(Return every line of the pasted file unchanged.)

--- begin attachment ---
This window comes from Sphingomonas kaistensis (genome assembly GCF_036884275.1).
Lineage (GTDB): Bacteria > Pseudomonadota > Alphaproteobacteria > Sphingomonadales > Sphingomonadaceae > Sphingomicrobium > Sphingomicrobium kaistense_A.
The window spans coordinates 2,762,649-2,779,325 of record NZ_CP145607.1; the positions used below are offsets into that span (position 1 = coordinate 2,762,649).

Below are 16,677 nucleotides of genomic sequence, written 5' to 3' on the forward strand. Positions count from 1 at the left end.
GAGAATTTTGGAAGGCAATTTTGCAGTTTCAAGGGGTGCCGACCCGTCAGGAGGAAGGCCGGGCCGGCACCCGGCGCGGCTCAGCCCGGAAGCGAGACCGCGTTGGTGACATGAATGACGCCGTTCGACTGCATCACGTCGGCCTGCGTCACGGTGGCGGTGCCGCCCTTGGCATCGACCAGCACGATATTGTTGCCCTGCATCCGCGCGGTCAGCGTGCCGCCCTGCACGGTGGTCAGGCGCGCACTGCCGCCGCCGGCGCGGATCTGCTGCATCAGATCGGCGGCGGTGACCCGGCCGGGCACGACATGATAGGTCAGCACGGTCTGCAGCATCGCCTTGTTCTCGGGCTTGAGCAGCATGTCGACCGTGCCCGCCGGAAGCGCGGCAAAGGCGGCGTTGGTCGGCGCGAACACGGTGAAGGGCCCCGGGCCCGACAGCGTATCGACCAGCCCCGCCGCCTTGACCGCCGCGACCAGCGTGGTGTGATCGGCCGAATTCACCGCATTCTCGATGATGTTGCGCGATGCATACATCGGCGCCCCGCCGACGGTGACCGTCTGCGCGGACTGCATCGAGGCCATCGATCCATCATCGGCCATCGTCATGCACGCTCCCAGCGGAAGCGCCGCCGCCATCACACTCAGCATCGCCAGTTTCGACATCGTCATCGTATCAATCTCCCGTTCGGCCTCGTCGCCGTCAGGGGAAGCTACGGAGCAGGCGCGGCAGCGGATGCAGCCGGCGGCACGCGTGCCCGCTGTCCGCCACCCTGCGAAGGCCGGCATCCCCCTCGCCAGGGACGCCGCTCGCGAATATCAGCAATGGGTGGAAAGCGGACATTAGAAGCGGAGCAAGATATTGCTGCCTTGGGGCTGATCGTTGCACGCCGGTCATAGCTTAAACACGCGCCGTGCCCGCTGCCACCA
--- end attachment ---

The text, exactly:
This window comes from Sphingomonas kaistensis (genome assembly GCF_036884275.1).
Lineage (GTDB): Bacteria > Pseudomonadota > Alphaproteobacteria > Sphingomonadales > Sphingomonadaceae > Sphingomicrobium > Sphingomicrobium kaistense_A.
The window spans coordinates 2,762,649-2,779,325 of record NZ_CP145607.1; the positions used below are offsets into that span (position 1 = coordinate 2,762,649).

Below are 16,677 nucleotides of genomic sequence, written 5' to 3' on the forward strand. Positions count from 1 at the left end.
GAGAATTTTGGAAGGCAATTTTGCAGTTTCAAGGGGTGCCGACCCGTCAGGAGGAAGGCCGGGCCGGCACCCGGCGCGGCTCAGCCCGGAAGCGAGACCGCGTTGGTGACATGAATGACGCCGTTCGACTGCATCACGTCGGCCTGCGTCACGGTGGCGGTGCCGCCCTTGGCATCGACCAGCACGATATTGTTGCCCTGCATCCGCGCGGTCAGCGTGCCGCCCTGCACGGTGGTCAGGCGCGCACTGCCGCCGCCGGCGCGGATCTGCTGCATCAGATCGGCGGCGGTGACCCGGCCGGGCACGACATGATAGGTCAGCACGGTCTGCAGCATCGCCTTGTTCTCGGGCTTGAGCAGCATGTCGACCGTGCCCGCCGGAAGCGCGGCAAAGGCGGCGTTGGTCGGCGCGAACACGGTGAAGGGCCCCGGGCCCGACAGCGTATCGACCAGCCCCGCCGCCTTGACCGCCGCGACCAGCGTGGTGTGATCGGCCGAATTCACCGCATTCTCGATGATGTTGCGCGATGCATACATCGGCGCCCCGCCGACGGTGACCGTCTGCGCGGACTGCATCGAGGCCATCGATCCATCATCGGCCATCGTCATGCACGCTCCCAGCGGAAGCGCCGCCGCCATCACACTCAGCATCGCCAGTTTCGACATCGTCATCGTATCAATCTCCCGTTCGGCCTCGTCGCCGTCAGGGGAAGCTACGGAGCAGGCGCGGCAGCGGATGCAGCCGGCGGCACGCGTGCCCGCTGTCCGCCACCCTGCGAAGGCCGGCATCCCCCTCGCCAGGGACGCCGCTCGCGAATATCAGCAATGGGTGGAAAGCGGACATTAGAAGCGGAGCAAGATATTGCTGCCTTGGGGCTGATCGTTGCACGCCGGTCATAGCTTAAACACGCGCCGTGCCCGCTGCCACCA